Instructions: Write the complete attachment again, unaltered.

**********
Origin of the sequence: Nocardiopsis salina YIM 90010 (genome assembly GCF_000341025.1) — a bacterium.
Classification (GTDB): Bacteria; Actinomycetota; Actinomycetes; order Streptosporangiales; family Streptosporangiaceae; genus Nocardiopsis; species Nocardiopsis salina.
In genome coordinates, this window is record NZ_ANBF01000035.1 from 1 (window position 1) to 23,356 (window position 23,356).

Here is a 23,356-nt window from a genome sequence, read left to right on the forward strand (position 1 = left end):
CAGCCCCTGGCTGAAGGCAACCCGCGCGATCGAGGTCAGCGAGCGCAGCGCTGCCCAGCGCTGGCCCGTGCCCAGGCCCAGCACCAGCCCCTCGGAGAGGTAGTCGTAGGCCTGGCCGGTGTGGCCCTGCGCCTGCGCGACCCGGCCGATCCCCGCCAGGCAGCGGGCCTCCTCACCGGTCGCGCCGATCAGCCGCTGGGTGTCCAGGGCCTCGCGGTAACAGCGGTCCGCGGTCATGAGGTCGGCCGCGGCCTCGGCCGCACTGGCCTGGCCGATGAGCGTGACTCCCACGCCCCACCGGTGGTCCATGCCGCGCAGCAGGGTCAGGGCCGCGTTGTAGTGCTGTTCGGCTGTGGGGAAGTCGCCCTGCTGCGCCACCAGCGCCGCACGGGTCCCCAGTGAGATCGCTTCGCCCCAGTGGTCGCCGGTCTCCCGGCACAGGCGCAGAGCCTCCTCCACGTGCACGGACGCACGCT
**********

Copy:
Origin of the sequence: Nocardiopsis salina YIM 90010 (genome assembly GCF_000341025.1) — a bacterium.
Classification (GTDB): Bacteria; Actinomycetota; Actinomycetes; order Streptosporangiales; family Streptosporangiaceae; genus Nocardiopsis; species Nocardiopsis salina.
In genome coordinates, this window is record NZ_ANBF01000035.1 from 1 (window position 1) to 23,356 (window position 23,356).

Here is a 23,356-nt window from a genome sequence, read left to right on the forward strand (position 1 = left end):
CAGCCCCTGGCTGAAGGCAACCCGCGCGATCGAGGTCAGCGAGCGCAGCGCTGCCCAGCGCTGGCCCGTGCCCAGGCCCAGCACCAGCCCCTCGGAGAGGTAGTCGTAGGCCTGGCCGGTGTGGCCCTGCGCCTGCGCGACCCGGCCGATCCCCGCCAGGCAGCGGGCCTCCTCACCGGTCGCGCCGATCAGCCGCTGGGTGTCCAGGGCCTCGCGGTAACAGCGGTCCGCGGTCATGAGGTCGGCCGCGGCCTCGGCCGCACTGGCCTGGCCGATGAGCGTGACTCCCACGCCCCACCGGTGGTCCATGCCGCGCAGCAGGGTCAGGGCCGCGTTGTAGTGCTGTTCGGCTGTGGGGAAGTCGCCCTGCTGCGCCACCAGCGCCGCACGGGTCCCCAGTGAGATCGCTTCGCCCCAGTGGTCGCCGGTCTCCCGGCACAGGCGCAGAGCCTCCTCCACGTGCACGGACGCACGCT